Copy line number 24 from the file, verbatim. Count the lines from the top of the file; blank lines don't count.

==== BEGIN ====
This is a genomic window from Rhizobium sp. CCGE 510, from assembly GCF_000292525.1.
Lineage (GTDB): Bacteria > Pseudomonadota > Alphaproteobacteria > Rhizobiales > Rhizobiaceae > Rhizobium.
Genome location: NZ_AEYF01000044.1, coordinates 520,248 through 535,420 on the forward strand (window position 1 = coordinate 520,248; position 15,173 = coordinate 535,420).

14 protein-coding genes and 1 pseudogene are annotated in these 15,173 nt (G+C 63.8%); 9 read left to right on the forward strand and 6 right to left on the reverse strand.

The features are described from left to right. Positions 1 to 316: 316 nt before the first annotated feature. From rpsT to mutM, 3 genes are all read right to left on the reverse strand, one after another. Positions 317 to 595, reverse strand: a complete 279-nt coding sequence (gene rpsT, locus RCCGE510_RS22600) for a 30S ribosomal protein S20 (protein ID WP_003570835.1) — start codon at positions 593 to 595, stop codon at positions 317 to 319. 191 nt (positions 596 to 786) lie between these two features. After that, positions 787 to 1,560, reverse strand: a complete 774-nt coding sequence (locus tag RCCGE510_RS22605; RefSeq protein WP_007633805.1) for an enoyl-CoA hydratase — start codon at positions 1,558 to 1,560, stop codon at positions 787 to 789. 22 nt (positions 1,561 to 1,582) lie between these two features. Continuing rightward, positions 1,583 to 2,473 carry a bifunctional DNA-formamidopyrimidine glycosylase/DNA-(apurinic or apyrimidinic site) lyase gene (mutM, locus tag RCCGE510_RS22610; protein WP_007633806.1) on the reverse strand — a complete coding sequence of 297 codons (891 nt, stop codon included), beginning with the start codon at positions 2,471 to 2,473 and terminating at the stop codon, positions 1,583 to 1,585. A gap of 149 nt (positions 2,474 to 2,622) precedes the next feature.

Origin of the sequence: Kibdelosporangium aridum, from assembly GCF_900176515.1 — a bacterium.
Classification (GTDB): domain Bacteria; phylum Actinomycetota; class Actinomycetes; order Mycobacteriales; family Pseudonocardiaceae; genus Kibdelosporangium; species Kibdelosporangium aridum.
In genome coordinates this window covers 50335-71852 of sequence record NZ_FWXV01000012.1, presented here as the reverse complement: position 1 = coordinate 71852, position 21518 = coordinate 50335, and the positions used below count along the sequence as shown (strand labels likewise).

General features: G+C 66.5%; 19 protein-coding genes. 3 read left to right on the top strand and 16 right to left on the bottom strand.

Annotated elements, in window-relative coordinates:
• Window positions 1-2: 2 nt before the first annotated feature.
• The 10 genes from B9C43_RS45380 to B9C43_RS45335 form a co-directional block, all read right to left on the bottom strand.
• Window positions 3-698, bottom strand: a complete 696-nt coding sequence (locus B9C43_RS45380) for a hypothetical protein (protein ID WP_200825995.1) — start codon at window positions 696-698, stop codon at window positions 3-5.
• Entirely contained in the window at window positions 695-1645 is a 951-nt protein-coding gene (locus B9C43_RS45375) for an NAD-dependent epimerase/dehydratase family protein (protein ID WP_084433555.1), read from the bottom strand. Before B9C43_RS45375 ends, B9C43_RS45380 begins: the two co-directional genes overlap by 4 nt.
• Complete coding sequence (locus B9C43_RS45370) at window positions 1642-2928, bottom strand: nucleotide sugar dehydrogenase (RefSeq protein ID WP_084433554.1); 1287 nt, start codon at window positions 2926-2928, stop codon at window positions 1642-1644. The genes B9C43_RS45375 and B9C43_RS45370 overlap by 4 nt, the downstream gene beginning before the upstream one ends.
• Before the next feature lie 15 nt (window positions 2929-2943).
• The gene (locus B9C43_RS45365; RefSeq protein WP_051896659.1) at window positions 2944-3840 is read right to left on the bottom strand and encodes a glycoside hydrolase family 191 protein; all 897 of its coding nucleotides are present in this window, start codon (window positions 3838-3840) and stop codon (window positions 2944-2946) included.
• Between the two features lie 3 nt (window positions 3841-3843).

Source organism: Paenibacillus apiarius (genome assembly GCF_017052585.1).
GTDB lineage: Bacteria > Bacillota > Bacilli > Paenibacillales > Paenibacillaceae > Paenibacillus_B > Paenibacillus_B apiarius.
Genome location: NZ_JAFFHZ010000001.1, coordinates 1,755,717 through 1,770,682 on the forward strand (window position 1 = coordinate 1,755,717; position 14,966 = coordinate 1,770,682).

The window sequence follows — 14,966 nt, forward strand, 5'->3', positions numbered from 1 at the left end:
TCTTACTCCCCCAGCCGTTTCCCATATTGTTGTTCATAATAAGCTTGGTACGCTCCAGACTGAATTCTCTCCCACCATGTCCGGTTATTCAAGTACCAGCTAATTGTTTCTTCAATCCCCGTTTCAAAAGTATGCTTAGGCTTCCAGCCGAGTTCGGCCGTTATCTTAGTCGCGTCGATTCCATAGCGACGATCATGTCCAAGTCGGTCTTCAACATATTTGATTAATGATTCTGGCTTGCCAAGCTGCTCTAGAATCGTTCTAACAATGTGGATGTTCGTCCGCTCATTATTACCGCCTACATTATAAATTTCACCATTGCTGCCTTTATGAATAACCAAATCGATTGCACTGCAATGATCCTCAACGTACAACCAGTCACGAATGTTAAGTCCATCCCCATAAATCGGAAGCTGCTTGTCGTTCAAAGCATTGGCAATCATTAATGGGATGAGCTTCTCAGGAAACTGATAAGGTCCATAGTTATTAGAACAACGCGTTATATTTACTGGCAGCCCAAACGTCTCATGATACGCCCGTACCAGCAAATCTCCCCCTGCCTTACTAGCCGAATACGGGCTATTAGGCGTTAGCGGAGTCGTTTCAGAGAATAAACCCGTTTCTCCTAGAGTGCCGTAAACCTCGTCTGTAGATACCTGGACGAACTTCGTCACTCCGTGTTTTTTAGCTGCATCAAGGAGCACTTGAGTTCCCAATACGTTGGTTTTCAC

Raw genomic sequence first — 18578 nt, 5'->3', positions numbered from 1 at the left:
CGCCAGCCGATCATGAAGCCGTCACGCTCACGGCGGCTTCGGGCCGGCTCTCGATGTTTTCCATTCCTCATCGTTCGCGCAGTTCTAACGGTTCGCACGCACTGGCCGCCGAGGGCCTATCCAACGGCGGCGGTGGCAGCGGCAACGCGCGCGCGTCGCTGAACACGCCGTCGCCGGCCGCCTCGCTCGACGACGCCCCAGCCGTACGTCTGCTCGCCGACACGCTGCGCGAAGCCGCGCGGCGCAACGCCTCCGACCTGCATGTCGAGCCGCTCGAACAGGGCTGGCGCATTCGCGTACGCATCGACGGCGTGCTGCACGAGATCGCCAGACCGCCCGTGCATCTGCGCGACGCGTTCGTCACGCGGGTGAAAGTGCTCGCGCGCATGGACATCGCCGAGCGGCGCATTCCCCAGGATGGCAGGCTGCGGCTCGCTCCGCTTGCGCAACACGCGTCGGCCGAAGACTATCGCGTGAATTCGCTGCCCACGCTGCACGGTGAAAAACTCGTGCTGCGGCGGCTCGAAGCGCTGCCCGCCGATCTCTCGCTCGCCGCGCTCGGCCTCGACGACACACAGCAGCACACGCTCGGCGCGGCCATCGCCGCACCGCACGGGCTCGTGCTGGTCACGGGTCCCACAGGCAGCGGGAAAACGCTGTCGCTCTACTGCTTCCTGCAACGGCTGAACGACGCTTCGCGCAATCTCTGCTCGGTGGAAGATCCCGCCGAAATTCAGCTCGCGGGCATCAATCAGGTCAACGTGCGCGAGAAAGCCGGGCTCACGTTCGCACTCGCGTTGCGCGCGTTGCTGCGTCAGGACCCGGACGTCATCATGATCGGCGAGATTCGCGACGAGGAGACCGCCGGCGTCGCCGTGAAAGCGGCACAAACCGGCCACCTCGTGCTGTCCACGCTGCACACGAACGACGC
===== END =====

Raw genomic sequence first — 18578 nt, 5'->3', positions numbered from 1 at the left: